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Proposed Contra Aid May Be Shifted to Political Use, Shultz Says

October 14, 1987|MICHAEL WINES | Times Staff Writer

WASHINGTON — Should the Central American peace plan produce democratic reforms in Nicaragua's Sandinista government, the United States will allot unspent military aid to contra forces to support domestic political operations by the rebels, Secretary of State George P. Shultz told a House committee Tuesday.

The idea was quickly attacked by some Democrats on the House Foreign Affairs Committee, one of whom likened it to a "slush fund" of the kind sometimes deemed scandalous in American politics.

But Shultz, defending the White House plan to seek $270 million in aid for the Nicaraguan rebels next month, said the money would be used for activities that "are part and parcel of the democratic process anywhere in the world."

Shultz outlined the political spending plans during testimony on the Administration's contra aid request, which will be submitted to Congress after a scheduled Nov. 7 cease-fire in guerrilla wars in Nicaragua, El Salvador and Guatemala. He said the request will be made before Thanksgiving.

The cease-fire is the first step in the so-called Guatemala accord signed by Nicaragua and its four Central American neighbors in August. Among other terms, the accord calls for an end to outside aid to guerrilla forces in the region, including the U.S.-backed contras, after the cease-fire.

In prepared remarks to the House panel, Shultz repeated the Administration's argument that additional aid to the rebels is an essential "insurance policy" that will pressure Nicaragua's Sandinista government to carry out democratic reforms that it has agreed to as part of the peace plan.

No Violation of Accord

The additional aid would not violate the Guatemala accord's ban on outside assistance to guerrilla forces, he said, because it would not be used for military purposes if the peace plan is successful and the reforms are carried out.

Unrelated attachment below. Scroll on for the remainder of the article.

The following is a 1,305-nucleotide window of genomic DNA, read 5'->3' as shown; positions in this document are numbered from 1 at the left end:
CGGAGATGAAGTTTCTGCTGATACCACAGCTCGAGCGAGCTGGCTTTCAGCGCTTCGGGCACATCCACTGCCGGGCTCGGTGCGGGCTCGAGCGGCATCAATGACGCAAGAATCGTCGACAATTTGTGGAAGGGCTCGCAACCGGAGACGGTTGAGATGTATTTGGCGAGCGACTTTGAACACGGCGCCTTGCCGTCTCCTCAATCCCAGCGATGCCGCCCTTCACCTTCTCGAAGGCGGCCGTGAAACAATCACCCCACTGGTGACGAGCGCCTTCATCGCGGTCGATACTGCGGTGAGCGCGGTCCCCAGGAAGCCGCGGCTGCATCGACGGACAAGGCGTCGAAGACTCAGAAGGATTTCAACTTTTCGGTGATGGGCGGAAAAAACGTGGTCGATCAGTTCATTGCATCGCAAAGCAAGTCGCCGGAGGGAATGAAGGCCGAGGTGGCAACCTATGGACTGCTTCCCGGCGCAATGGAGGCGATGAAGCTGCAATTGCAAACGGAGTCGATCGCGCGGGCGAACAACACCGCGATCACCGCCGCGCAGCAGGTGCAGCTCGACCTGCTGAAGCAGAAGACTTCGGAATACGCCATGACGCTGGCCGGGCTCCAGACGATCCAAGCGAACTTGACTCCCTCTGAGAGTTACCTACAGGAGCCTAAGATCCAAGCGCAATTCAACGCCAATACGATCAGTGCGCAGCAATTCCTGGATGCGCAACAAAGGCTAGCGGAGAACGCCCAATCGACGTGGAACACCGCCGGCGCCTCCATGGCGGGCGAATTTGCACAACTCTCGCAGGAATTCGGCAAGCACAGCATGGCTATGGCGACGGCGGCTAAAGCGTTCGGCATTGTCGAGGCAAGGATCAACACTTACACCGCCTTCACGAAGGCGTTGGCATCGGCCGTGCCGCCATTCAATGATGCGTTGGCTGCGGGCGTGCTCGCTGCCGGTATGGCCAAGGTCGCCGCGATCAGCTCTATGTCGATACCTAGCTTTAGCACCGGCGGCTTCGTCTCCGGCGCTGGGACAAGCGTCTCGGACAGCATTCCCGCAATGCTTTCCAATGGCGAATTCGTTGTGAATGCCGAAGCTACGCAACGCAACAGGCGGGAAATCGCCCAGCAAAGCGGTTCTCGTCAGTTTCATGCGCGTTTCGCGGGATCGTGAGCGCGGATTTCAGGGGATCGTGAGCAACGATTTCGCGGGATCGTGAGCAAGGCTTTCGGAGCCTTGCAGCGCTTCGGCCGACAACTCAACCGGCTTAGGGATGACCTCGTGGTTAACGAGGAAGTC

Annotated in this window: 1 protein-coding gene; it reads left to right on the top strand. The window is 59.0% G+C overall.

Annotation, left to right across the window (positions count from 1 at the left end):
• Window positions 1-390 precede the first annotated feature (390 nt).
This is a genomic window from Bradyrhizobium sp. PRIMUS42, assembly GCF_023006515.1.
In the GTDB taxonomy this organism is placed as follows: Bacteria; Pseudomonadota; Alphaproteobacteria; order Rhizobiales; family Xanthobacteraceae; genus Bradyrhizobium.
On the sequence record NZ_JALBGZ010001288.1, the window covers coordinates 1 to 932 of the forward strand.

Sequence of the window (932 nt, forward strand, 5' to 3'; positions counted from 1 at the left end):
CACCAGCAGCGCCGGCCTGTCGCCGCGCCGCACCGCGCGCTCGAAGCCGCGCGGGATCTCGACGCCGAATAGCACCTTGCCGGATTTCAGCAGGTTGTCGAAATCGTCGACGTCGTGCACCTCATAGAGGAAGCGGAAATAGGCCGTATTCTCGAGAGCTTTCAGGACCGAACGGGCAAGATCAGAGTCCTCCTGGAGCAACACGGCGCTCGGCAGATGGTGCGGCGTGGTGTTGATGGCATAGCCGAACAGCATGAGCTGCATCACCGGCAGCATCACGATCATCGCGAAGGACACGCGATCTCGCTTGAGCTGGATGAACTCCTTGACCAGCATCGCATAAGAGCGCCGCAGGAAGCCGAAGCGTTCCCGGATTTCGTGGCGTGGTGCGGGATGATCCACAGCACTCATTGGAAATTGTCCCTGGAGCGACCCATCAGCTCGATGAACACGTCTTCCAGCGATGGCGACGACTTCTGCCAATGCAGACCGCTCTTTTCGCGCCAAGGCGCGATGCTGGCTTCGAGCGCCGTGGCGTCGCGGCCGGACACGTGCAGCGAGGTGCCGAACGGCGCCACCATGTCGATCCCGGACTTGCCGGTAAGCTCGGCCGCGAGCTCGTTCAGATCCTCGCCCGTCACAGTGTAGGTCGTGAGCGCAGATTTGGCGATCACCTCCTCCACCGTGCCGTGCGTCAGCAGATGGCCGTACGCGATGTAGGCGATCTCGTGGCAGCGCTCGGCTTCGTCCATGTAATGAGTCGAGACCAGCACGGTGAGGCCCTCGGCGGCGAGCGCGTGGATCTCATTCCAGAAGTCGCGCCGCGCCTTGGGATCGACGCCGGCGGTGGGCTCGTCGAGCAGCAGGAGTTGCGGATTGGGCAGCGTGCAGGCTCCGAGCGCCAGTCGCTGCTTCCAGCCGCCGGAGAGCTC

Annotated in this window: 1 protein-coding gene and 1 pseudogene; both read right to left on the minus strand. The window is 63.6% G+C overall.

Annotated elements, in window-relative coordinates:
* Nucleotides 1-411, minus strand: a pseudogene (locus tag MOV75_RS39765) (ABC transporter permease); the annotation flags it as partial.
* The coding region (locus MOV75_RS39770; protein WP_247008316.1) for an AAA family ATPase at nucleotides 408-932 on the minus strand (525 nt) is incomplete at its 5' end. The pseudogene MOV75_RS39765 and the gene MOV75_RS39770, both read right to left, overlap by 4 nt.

"If the agreement works as we all hope, it will be directed to the peaceful reintegration of the (contra) resistance in a free Nicaragua," he said. "If it does not, it will be used to enable the struggle for freedom to continue."

Under questioning, Shultz said that after a successful cease-fire, part of the proposed $270-million aid package would be diverted from military uses to building the 16,000-man rebel army into a political force that could participate in Nicaraguan presidential elections, now set for 1990.

"If we are to maximize the chances of democracy in Nicaragua," he said, "then you have to have resistance forces that have some resources and some staying power to have a chance of being successful in some subsequent election."

He said that the money would be used "to foster the kinds of activities--protest, publication, criticism--that are part and parcel of the democratic process anywhere in the world."

Several House Democrats, however, condemned the proposal as contrary both to the Guatemala plan and to the spirit of the democratic reforms that the plan envisions.

Rep. Don Bonker (D-Wash.) said that it smacks of a "slush fund" used "to advance a political program inside Nicaragua," an idea echoed by Rep. Sam Gejdenson (D-Conn.). Gejdenson, noting that $270 million in political aid would be spent to influence 3 million Nicaraguans, calculated that an American running for President under the same formula would be entitled to $25 billion.

California Rep. Mel Levine (D-Santa Monica) assailed the proposal for seeking to provide additional aid to the rebels in any form.

"Regardless of how it is channeled, it is utterly inconsistent" with the Guatemala accord, he said.

Nevertheless, Shultz offered the Administration's warmest praise yet for the Guatemala plan, calling it "a bold move in the right direction."

In addition, he suggested for the first time in recent months that the Administration would begin direct negotiations with Managua's leftist Sandinista government if Nicaragua President Daniel Ortega first agreed to begin face-to-face cease-fire talks with the contras.

The United States and Nicaragua could discuss a number of issues in the negotiations, Shultz said, including an end to a U.S. trade embargo against the Sandinista regime.

Although the leaders of El Salvador and Guatemala have begun cease-fire talks with Communist-backed rebels as part of the peace process, Ortega has refused to negotiate with contra leaders, arguing that they are puppets of the U.S. government.

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